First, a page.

Gordon Ramsay is no stranger to controversy. It could be argued he’s made a career out of it, as an oft-screaming fixture on food TV shows since 2005. More recently, Ramsay has been making waves more for his choices in an ever-changing political and cultural climate than his temper.
Last year, Ramsay took heat for a pending collaboration with NatGeo wherein the lauded chef would travel the world studying the food of various cultures before challenging the locals to see who could make each dish better. Food personality and chef Eddie Huang chimed in on Twitter with a pretty concise takedown. Huang tweeted, “the last thing the food world needs right now is Gordon Ramsay going to foreign countries showing locals he can cook their cuisines better than they can.” There was some negative press and then the cycle moved on. (In a lesson on the power and dangers of social media, it was revealed that the show hadn’t been filmed, written, or even fully concept-created at the time of the backlash. It’s currently unknown whether there’s still a competition element to the show.)
Over the weekend, Ramsay again found himself defending his brand against claims of cultural appropriation. This time, it was for a pop-up invite-only preview for his new restaurant in London, Lucky Cat. Eater London’s Angela Hui was in attendance and wrote a scathing review of the preview. Hui pointed out the “vibrant” and “Asian” experience was muddled at best. Hui called the preview event “a real-life Ramsay kitchen nightmare.” According to Hui, the dishes served were a mix and match of East Asian cuisines with little to no cohesion, likely due to the lack of any East Asian chefs behind the restaurant (Ramsay and head chef Ben Orpwood are both white).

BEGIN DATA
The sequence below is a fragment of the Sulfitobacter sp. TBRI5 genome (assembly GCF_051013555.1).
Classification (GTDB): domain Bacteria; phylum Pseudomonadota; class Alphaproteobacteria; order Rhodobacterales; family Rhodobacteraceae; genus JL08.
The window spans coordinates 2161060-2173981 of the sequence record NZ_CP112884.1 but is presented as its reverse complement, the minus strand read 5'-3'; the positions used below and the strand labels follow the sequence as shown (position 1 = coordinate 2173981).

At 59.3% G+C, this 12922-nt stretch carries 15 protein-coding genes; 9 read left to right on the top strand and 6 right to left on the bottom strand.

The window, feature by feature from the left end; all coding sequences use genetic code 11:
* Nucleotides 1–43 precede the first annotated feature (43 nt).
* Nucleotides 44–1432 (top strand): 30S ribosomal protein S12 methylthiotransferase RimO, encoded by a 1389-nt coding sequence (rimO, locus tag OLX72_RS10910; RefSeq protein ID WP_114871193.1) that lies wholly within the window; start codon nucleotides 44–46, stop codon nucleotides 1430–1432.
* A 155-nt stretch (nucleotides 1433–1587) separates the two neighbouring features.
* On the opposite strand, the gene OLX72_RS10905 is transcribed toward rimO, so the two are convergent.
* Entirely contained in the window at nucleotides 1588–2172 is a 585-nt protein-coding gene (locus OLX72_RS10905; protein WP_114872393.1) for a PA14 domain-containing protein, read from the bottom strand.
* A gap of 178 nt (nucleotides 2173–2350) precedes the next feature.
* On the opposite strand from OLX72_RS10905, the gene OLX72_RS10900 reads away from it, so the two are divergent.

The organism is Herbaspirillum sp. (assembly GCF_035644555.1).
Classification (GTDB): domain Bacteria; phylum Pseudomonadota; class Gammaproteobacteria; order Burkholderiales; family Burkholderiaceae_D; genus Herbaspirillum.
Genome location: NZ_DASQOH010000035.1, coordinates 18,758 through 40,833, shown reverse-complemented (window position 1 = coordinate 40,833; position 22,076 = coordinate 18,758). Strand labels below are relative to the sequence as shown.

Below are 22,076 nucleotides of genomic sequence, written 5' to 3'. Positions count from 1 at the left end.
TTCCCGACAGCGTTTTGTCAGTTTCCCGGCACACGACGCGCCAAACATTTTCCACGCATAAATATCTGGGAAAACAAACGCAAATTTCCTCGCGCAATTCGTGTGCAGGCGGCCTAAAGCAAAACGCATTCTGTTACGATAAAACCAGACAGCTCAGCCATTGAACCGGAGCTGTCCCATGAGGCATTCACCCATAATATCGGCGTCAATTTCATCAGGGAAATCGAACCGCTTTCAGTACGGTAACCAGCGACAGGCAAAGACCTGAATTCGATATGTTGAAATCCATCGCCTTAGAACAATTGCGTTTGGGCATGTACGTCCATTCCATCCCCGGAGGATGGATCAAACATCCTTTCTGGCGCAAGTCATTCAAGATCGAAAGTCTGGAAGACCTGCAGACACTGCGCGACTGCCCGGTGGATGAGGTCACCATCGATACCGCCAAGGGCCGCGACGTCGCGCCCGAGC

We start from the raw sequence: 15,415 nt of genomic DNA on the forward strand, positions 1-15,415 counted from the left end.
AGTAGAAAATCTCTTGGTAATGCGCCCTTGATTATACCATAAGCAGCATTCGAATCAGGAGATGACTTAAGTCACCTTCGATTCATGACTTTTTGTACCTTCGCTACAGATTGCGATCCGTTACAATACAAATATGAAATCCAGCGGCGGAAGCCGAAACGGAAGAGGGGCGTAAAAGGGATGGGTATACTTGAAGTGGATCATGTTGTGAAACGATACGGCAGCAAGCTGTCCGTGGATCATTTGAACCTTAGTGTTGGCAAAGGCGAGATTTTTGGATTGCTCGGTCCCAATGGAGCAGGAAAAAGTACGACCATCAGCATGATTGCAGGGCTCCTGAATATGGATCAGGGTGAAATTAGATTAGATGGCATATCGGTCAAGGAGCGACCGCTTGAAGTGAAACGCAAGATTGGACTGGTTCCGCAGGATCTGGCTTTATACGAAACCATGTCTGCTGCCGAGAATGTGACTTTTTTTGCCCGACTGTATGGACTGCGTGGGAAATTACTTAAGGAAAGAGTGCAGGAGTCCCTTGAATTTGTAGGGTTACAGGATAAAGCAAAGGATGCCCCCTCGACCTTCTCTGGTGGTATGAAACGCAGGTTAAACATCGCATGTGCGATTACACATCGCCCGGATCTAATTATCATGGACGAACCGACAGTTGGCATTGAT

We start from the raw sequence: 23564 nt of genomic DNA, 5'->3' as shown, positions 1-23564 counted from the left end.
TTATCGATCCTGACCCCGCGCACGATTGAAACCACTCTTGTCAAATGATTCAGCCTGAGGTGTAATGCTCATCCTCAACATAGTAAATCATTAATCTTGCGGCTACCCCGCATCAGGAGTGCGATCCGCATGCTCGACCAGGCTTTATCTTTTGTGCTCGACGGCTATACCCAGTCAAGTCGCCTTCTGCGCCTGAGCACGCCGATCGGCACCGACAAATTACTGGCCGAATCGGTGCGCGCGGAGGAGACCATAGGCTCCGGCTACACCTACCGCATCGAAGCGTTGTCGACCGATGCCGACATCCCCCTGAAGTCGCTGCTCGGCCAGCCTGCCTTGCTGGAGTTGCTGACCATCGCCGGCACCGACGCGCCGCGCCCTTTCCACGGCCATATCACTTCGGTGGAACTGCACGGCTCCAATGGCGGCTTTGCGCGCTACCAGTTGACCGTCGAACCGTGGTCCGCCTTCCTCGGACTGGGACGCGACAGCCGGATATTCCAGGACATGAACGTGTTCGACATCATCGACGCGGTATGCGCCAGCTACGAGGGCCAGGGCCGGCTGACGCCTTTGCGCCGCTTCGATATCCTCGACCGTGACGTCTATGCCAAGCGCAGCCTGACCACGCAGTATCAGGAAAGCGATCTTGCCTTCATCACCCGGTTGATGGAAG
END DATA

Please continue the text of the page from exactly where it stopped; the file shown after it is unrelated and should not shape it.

Last night, Ramsay fired back at Hui for a post she made during the preview on her Instagram feed. According to reporting from The Guardian, Hui allegedly referred to Chef Ben Orpwood’s wife as a “token Asian wife.” This remark brought down the ire of Chef Ramsay (chefs are famously, tenaciously loyal to their teams).
“Critics and reviewers have an important job to do,” Ramsay responded via Instagram. “And it’s important that they are independent and have freedom of speech. However, the slew of derogatory and offensive social media posts that appeared on Angela Hui’s social channels, were not professional.” Ramsay continued that it was “fine” for Hui not to like his food.
Overall, this feels like a bit of a mess — wherein important issues are muddled with personal comments — that, hopefully, leads to a larger conversation about what exactly is food appropriation. Comments on Hui’s Eater article point out that the reception of the preview of Lucky Cat was positive. However, as Hui notes in the last line of her review, “I was the only east Asian person in a room full of 30-40 journalists and chefs.”
Surely, this is a convo that will continue in various forms, as chefs and restauranteurs wrestle with what it means to be creative and to remix longstanding foodways in an age when people feel very protective of their respective cultures and who profits from them.